we saw the checks -- >> that's my copy. >> i'm afraid you will cash it at a bank you have been carrying it around so long. michael cohen spelled out how he and the cfo were tasked by president trump. okay, we're going to pay the 130. go back to alan's office, figure out how this is going to happen. all the color behind the scenes. that's one example. >> the color is the news. it's important to bear in mind the breathtaking amount of information we have already about the case. for instance, the audio we reported on and cnn obtained of michael cohen talking to the president before he was the president when he was the candidate about reimbursements, about the national enquirer. about ami and david pecker. michael cohen mentions alan weiselburg on the tape. to your point, it is hearing it from michael cohen's mouth that has a different impact. >> have you had a chance to
check in with white house insiders to get their feeling on how it went yesterday? what are their concerns? >> most white house advisers were trying to avoid this and pretend it wasn't going on and look at other things. the folks in north korea clearly wished it was not going on, you know, all around them as they were dealing with this potential summit that they were -- that the president was hoping to make progress with. they were concerned about how the president was going to react. everyone i spoke to said he was pretty calm. but, look, he often has a delayed reaction. i'm not sure how much of the coverage he's seeing. the coverage is devastating for him. >> maggie, thank you very much for giving us the analysis of everything that happened yesterday and in the past 24 hours. >> when maggie haberman is a little bit surprised you know it was significant. >> i lit my hair on fire at that point. >> maggie said, that was a little interesting. you're like, whoa.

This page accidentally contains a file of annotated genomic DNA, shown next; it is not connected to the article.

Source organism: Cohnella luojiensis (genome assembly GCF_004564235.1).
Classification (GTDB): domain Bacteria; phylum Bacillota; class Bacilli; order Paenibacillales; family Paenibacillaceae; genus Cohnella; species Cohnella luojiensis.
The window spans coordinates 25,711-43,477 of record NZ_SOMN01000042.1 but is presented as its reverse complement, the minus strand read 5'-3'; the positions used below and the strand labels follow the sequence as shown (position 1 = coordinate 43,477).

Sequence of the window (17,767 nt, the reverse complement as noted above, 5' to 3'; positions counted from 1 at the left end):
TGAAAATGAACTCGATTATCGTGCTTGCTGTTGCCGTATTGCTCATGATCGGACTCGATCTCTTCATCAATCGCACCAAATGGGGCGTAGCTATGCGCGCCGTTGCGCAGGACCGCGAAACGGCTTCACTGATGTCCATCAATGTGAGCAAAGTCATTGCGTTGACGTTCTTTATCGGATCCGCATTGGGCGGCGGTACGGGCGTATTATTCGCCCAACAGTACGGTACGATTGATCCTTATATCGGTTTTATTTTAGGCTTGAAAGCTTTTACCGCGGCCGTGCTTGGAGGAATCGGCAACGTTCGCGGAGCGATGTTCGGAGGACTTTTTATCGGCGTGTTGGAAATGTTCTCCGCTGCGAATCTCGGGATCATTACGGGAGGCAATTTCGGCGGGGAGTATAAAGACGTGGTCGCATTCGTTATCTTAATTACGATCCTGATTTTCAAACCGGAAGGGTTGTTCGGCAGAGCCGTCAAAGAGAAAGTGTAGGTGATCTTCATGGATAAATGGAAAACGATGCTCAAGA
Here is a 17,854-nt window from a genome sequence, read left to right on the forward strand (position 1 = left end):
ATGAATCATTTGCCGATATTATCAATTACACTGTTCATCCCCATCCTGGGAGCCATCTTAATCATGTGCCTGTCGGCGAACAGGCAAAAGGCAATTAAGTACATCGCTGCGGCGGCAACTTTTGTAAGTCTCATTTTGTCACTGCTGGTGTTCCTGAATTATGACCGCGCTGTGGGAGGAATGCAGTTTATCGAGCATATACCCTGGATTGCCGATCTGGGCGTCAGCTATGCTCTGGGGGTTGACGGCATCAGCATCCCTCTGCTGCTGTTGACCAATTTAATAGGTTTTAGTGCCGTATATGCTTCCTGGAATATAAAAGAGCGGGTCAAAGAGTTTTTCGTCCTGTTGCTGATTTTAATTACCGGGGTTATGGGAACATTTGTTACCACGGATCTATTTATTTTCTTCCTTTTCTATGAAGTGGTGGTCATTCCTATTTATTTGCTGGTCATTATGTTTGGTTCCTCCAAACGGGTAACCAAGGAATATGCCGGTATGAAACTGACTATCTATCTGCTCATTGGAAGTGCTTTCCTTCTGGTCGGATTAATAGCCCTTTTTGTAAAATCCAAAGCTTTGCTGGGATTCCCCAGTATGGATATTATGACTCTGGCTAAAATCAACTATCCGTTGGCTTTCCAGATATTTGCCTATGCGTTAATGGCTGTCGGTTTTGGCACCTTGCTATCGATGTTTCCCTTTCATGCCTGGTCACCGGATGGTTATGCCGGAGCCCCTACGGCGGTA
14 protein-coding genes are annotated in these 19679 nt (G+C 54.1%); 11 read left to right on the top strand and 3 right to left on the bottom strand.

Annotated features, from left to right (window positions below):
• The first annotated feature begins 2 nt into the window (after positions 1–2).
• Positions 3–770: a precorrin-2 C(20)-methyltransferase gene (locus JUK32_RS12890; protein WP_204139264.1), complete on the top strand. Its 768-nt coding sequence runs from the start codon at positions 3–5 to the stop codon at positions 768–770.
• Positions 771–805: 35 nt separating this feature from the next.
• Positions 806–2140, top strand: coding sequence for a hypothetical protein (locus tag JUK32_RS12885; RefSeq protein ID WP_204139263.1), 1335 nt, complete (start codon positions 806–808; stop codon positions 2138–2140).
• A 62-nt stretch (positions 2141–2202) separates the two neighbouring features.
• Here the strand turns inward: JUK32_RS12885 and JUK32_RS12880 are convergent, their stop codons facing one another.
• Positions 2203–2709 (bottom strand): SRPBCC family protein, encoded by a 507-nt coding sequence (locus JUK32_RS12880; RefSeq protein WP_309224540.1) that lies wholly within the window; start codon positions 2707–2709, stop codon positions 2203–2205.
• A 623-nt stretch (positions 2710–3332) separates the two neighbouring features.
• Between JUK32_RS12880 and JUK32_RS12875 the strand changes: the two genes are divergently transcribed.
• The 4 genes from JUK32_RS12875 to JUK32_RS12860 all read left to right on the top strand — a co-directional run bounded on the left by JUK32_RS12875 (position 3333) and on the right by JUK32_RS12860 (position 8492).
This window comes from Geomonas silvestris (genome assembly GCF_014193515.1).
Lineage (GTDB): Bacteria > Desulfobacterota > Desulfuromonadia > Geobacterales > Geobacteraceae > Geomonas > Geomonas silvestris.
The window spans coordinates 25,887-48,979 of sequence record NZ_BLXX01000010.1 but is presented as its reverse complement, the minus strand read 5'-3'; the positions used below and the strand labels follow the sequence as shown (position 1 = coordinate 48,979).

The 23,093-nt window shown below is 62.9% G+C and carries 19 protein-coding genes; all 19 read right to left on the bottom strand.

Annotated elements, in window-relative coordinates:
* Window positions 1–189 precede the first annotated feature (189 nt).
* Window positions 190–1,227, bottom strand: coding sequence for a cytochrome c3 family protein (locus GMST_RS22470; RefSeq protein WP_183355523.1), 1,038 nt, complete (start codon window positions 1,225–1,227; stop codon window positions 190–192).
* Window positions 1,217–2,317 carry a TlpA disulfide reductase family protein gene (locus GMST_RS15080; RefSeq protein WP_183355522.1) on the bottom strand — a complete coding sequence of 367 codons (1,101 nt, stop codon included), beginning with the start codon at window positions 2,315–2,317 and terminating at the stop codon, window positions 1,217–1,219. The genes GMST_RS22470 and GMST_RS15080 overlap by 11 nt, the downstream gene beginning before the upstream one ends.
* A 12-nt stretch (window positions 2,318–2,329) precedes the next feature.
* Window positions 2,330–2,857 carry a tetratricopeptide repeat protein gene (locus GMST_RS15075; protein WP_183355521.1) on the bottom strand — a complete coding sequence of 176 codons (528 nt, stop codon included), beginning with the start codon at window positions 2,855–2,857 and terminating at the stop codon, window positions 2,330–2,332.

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committing crimes while in office. so what is next for democrats in the house of representatives? joining me now is david sissilini from the house judiciary committee. congressman, thanks for being with us. i want to start this conversation by listening to something chairman elijah cummings said after the hearing yesterday with michael cohen. let's listen. >> do you believe that the president committed a crime while in office? >> based on what, looking at the text and listening to mr. cohen, it appears that he did. >> so, congressman, yes or no. has the president committed crimes while in office? >> chairman cummings is correct based on the testimony we saw yesterday. it does appear that the president engaged in crimes while in office. we saw evidence really of a crime spree that began before he
became president and continued into the white house. this was the first public oversight heari ining of the committee. the judiciary will begin work shortly. this is the beginning of oversight of the administration. we haven't been able to do oversight for two years because our republican colleagues were unwilling to do that with us. that's changed and we will now begin this work. this is serious. these are serious allegations. we have a responsibility in the judiciary committee to fully investigate these and many other claims made with respect to the president and this administration. we intend to do that. >> you said yes, based upon the evidence, crimes in office and a crime spree, you said, before office. what are the first areas you think congress needs to investigate? >> we need to investigate both the payment of hush money to influence the outcome of the presidential election. we need to look at the financial